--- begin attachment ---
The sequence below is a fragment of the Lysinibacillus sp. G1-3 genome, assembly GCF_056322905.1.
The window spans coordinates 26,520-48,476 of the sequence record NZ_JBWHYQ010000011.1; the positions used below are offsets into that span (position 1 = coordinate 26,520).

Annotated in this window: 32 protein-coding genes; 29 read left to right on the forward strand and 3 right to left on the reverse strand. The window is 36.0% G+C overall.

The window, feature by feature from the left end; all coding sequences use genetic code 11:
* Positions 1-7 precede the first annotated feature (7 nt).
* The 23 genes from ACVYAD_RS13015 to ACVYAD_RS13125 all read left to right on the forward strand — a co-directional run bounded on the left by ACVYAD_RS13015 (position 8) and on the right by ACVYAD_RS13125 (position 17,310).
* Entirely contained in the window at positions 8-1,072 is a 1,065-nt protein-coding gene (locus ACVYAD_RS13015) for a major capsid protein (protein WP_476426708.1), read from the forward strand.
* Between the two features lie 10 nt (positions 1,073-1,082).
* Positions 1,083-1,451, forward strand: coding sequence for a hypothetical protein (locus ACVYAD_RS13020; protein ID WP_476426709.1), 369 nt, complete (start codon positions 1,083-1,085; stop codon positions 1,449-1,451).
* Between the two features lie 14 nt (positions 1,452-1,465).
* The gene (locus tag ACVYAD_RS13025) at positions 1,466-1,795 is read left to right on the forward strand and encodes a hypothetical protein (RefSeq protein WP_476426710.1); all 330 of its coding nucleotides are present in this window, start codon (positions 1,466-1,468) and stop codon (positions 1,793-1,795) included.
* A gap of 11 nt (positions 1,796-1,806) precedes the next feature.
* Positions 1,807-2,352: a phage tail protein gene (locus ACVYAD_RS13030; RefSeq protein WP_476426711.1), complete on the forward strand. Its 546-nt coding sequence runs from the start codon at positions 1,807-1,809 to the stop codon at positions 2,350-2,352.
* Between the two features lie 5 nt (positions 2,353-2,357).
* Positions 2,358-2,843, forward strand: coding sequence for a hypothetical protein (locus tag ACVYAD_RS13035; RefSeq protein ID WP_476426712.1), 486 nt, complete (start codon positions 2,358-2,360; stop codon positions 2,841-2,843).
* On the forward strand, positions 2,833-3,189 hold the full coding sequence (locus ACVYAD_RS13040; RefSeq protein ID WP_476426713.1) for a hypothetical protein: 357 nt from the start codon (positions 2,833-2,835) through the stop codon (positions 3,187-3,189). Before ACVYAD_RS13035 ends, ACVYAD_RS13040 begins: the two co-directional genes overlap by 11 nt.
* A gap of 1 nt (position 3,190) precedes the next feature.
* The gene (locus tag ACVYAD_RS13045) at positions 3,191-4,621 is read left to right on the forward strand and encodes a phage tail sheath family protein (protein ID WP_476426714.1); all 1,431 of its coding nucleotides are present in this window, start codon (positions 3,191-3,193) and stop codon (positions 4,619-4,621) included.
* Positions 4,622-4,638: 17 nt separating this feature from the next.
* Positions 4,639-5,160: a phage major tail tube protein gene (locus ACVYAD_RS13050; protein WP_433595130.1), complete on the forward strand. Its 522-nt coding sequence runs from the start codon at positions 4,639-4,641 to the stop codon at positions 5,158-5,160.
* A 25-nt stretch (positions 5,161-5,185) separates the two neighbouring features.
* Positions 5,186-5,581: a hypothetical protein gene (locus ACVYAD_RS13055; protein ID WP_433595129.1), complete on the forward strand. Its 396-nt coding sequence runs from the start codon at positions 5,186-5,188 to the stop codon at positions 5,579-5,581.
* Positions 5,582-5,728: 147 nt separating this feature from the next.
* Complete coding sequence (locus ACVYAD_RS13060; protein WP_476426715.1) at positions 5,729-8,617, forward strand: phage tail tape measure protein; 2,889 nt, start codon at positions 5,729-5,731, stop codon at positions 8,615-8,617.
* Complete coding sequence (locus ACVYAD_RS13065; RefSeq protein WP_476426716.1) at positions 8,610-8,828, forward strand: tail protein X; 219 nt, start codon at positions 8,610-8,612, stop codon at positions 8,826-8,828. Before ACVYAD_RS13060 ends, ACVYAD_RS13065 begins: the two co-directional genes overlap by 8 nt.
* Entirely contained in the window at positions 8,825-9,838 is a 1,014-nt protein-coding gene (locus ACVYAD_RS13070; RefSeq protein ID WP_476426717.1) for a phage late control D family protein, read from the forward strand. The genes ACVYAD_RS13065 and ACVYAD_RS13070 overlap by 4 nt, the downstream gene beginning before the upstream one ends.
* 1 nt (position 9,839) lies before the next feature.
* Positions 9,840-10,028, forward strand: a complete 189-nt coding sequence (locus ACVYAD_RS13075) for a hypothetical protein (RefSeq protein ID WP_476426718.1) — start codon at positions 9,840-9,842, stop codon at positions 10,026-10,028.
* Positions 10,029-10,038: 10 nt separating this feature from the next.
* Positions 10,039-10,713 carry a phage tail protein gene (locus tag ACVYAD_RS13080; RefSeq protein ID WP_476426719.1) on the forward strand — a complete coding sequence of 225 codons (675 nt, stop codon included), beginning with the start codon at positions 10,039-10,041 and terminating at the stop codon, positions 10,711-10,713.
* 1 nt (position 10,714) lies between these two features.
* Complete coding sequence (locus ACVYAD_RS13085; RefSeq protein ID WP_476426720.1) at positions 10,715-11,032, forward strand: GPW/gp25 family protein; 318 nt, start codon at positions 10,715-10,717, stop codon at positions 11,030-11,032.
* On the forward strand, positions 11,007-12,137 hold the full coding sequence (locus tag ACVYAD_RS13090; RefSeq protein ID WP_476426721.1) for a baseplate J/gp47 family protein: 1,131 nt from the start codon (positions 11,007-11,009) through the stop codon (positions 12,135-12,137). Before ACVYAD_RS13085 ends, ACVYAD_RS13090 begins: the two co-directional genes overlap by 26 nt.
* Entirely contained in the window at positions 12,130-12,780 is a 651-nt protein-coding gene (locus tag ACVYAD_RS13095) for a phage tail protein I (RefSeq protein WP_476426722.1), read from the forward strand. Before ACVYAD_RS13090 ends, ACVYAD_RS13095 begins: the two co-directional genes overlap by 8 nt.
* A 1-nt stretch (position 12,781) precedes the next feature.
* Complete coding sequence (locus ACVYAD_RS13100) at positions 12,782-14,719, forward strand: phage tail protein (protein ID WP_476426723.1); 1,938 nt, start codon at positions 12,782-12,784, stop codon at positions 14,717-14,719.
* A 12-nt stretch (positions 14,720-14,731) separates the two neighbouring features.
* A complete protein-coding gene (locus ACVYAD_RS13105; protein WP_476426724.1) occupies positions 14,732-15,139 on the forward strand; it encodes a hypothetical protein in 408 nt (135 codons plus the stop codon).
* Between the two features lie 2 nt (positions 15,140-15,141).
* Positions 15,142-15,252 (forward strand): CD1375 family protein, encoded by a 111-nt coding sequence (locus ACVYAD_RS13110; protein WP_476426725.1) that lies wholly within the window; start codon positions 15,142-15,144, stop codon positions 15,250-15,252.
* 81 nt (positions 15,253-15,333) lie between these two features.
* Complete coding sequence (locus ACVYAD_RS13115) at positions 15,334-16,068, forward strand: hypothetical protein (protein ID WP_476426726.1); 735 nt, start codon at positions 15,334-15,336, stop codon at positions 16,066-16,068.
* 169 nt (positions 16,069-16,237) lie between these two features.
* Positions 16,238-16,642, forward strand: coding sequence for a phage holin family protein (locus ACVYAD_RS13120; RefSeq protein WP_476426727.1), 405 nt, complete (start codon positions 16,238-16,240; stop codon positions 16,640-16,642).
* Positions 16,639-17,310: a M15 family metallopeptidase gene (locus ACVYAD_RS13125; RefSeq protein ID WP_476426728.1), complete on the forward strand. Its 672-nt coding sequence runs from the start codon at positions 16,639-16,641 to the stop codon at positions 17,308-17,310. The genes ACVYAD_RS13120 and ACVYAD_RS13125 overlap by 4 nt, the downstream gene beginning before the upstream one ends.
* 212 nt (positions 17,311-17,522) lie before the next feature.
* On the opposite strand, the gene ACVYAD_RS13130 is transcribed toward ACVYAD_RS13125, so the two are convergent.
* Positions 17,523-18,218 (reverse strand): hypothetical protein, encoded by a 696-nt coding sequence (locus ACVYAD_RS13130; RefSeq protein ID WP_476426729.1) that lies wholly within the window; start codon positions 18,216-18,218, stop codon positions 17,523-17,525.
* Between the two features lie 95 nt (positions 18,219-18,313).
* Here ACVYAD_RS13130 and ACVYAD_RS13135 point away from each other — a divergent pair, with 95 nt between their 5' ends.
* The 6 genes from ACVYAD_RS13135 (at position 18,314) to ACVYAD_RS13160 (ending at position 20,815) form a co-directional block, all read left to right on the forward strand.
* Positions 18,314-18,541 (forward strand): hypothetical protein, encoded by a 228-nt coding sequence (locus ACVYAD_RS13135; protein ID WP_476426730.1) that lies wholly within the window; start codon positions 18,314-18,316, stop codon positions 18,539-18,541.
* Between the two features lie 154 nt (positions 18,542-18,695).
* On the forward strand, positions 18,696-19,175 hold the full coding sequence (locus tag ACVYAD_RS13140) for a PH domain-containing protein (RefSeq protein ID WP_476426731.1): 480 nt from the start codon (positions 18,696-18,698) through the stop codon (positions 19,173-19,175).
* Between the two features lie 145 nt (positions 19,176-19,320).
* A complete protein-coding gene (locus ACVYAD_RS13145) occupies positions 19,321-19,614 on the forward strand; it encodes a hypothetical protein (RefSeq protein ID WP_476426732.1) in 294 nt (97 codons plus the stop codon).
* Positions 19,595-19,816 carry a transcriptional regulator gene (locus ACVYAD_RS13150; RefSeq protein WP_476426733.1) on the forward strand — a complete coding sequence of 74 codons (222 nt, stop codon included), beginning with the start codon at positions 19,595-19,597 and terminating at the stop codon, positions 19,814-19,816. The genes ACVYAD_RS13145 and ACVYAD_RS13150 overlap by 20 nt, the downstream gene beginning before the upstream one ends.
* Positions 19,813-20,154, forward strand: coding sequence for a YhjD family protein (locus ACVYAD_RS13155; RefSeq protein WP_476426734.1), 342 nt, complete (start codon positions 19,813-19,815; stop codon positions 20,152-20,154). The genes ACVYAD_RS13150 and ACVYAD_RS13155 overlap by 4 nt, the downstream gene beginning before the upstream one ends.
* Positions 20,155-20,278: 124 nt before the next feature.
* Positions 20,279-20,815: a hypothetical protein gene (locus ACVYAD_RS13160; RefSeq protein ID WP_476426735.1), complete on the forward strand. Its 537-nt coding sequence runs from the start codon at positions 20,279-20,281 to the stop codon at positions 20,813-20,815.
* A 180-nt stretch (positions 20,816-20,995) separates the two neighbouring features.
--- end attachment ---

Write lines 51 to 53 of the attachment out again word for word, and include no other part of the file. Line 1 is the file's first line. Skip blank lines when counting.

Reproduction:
* The 6 genes from ACVYAD_RS13135 (at position 18,314) to ACVYAD_RS13160 (ending at position 20,815) form a co-directional block, all read left to right on the forward strand.
* Positions 18,314-18,541 (forward strand): hypothetical protein, encoded by a 228-nt coding sequence (locus ACVYAD_RS13135; protein ID WP_476426730.1) that lies wholly within the window; start codon positions 18,314-18,316, stop codon positions 18,539-18,541.
* Between the two features lie 154 nt (positions 18,542-18,695).